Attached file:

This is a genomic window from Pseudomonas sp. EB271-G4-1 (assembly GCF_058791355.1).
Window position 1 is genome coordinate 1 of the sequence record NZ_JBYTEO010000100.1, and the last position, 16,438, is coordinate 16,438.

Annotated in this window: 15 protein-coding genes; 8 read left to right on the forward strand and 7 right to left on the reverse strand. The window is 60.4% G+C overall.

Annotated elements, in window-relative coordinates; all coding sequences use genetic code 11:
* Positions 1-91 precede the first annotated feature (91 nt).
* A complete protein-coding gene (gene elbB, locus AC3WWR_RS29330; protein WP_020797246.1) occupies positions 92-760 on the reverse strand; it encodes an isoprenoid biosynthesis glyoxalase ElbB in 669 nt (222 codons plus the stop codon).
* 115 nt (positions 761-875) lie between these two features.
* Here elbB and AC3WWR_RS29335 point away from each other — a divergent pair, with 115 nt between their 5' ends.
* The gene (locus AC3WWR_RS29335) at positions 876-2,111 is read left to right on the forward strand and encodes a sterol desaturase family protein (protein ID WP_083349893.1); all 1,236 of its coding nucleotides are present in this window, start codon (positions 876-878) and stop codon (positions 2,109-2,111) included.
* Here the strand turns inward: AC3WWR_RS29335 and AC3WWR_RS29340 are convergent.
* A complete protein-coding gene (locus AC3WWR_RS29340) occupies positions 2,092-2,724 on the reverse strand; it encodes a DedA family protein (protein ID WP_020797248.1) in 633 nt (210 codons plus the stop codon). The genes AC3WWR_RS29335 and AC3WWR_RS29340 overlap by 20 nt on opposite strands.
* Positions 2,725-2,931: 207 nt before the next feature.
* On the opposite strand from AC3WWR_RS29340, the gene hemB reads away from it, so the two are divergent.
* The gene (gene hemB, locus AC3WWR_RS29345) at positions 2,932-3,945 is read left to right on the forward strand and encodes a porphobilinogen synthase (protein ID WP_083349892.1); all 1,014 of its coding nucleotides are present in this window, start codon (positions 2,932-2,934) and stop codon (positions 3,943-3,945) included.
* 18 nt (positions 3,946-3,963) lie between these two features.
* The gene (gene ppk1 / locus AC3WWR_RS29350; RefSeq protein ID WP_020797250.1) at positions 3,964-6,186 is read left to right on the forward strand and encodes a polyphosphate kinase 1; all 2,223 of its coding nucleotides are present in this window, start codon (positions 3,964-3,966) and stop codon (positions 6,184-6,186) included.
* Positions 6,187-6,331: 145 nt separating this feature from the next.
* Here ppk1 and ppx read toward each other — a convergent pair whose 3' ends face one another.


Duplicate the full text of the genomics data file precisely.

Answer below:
This is a genomic window from Pseudomonas sp. EB271-G4-1 (assembly GCF_058791355.1).
Window position 1 is genome coordinate 1 of the sequence record NZ_JBYTEO010000100.1, and the last position, 16,438, is coordinate 16,438.

Annotated in this window: 15 protein-coding genes; 8 read left to right on the forward strand and 7 right to left on the reverse strand. The window is 60.4% G+C overall.

Annotated elements, in window-relative coordinates; all coding sequences use genetic code 11:
* Positions 1-91 precede the first annotated feature (91 nt).
* A complete protein-coding gene (gene elbB, locus AC3WWR_RS29330; protein WP_020797246.1) occupies positions 92-760 on the reverse strand; it encodes an isoprenoid biosynthesis glyoxalase ElbB in 669 nt (222 codons plus the stop codon).
* 115 nt (positions 761-875) lie between these two features.
* Here elbB and AC3WWR_RS29335 point away from each other — a divergent pair, with 115 nt between their 5' ends.
* The gene (locus AC3WWR_RS29335) at positions 876-2,111 is read left to right on the forward strand and encodes a sterol desaturase family protein (protein ID WP_083349893.1); all 1,236 of its coding nucleotides are present in this window, start codon (positions 876-878) and stop codon (positions 2,109-2,111) included.
* Here the strand turns inward: AC3WWR_RS29335 and AC3WWR_RS29340 are convergent.
* A complete protein-coding gene (locus AC3WWR_RS29340) occupies positions 2,092-2,724 on the reverse strand; it encodes a DedA family protein (protein ID WP_020797248.1) in 633 nt (210 codons plus the stop codon). The genes AC3WWR_RS29335 and AC3WWR_RS29340 overlap by 20 nt on opposite strands.
* Positions 2,725-2,931: 207 nt before the next feature.
* On the opposite strand from AC3WWR_RS29340, the gene hemB reads away from it, so the two are divergent.
* The gene (gene hemB, locus AC3WWR_RS29345) at positions 2,932-3,945 is read left to right on the forward strand and encodes a porphobilinogen synthase (protein ID WP_083349892.1); all 1,014 of its coding nucleotides are present in this window, start codon (positions 2,932-2,934) and stop codon (positions 3,943-3,945) included.
* 18 nt (positions 3,946-3,963) lie between these two features.
* The gene (gene ppk1 / locus AC3WWR_RS29350; RefSeq protein ID WP_020797250.1) at positions 3,964-6,186 is read left to right on the forward strand and encodes a polyphosphate kinase 1; all 2,223 of its coding nucleotides are present in this window, start codon (positions 3,964-3,966) and stop codon (positions 6,184-6,186) included.
* Positions 6,187-6,331: 145 nt separating this feature from the next.
* Here ppk1 and ppx read toward each other — a convergent pair whose 3' ends face one another.